Bulholme Lock

 

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Multiple gates can cause confusion as to which part of the lock is going to be used:

 

 

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On 15/07/2019 at 13:53, magpie patrick said:

I think you mean intermediate!

 

What is unusual is that this lock is very short and the gates are roughly half way - they can (and do) use either half as all visiting boats are less than 35 feet long

 

It's also wide beam, although the Ashby (of which it is part) is regarded as a narrow canal these days - when we looked at the costings the costs of building everything to wide beam was not that much greater and the canal was originally proposed to be wide beam (and was built lock free!!!)

 

All in all a contender for the most curios lock in the country 

My contender would be the turf sided lock on the River Idle at West Stockwith - about 1000 metres long as I recall....  Here's the inner end of it.

 

dscf5768.jpg

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13 hours ago, Scholar Gypsy said:

My contender would be the turf sided lock on the River Idle at West Stockwith - about 1000 metres long as I recall....  Here's the inner end of it.

 

 

Made all the more curious by it's gradual evolution - at one time it was just a sluice at the entrance from the Trent (and before that, two pairs of gates at Misterton Soss)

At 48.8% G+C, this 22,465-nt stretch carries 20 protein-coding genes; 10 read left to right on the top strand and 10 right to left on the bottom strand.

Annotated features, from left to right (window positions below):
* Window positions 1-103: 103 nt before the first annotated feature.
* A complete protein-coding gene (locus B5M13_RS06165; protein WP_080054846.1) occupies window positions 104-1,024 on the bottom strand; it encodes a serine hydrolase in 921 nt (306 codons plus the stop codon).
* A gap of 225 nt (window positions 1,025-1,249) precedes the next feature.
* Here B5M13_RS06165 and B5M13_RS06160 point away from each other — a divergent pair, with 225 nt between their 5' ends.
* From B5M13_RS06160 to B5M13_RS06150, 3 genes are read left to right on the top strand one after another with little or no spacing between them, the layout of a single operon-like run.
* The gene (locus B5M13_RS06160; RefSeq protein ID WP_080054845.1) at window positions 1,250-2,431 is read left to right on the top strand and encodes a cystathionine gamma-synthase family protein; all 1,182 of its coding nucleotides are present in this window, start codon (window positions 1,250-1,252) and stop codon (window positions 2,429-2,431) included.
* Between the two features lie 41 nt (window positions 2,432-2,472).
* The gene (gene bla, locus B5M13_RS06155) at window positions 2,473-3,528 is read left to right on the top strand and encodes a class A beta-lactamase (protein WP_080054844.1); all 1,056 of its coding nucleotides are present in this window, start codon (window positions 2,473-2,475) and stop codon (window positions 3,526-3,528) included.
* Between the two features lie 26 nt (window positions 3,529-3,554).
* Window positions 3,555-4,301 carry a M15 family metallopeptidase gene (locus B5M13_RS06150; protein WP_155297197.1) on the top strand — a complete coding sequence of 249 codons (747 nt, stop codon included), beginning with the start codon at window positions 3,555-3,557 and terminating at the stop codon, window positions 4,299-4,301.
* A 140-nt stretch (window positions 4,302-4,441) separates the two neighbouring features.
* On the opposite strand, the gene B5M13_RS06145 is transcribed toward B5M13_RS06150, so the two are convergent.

Okay, the challenge is on for locks that are a bit different, out of the ordinary or downright odd - any more contenders? 

 

So Far

 

Moira - (1) on a length of restored canal that didn't originally have locks (2) wide beam on a narrow canal (3) only 70 foot long with intermediate gates half way along (rather than the more usual two pairs of bottom gates)

 

Stockwith (Idle) (1) 1000 feet long (2) Turf sided and not exactly straight (3) an unintended consequence of water control function.

 

 

 

 

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On 15/07/2019 at 13:53, magpie patrick said:

 they can (and do) use either half as all visiting boats are less than 35 feet long

 

I always fancied taking a very short boat through Tuel Lane, using the middle and bottom pairs of gates.

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41 minutes ago, David Mack said:

 

I always fancied taking a very short boat through Tuel Lane, using the middle and bottom pairs of gates.

I can lay my hands on a Tabur Yak II for you - but having seen what happens when they draw the paddles I'd suggest you go down rather than up!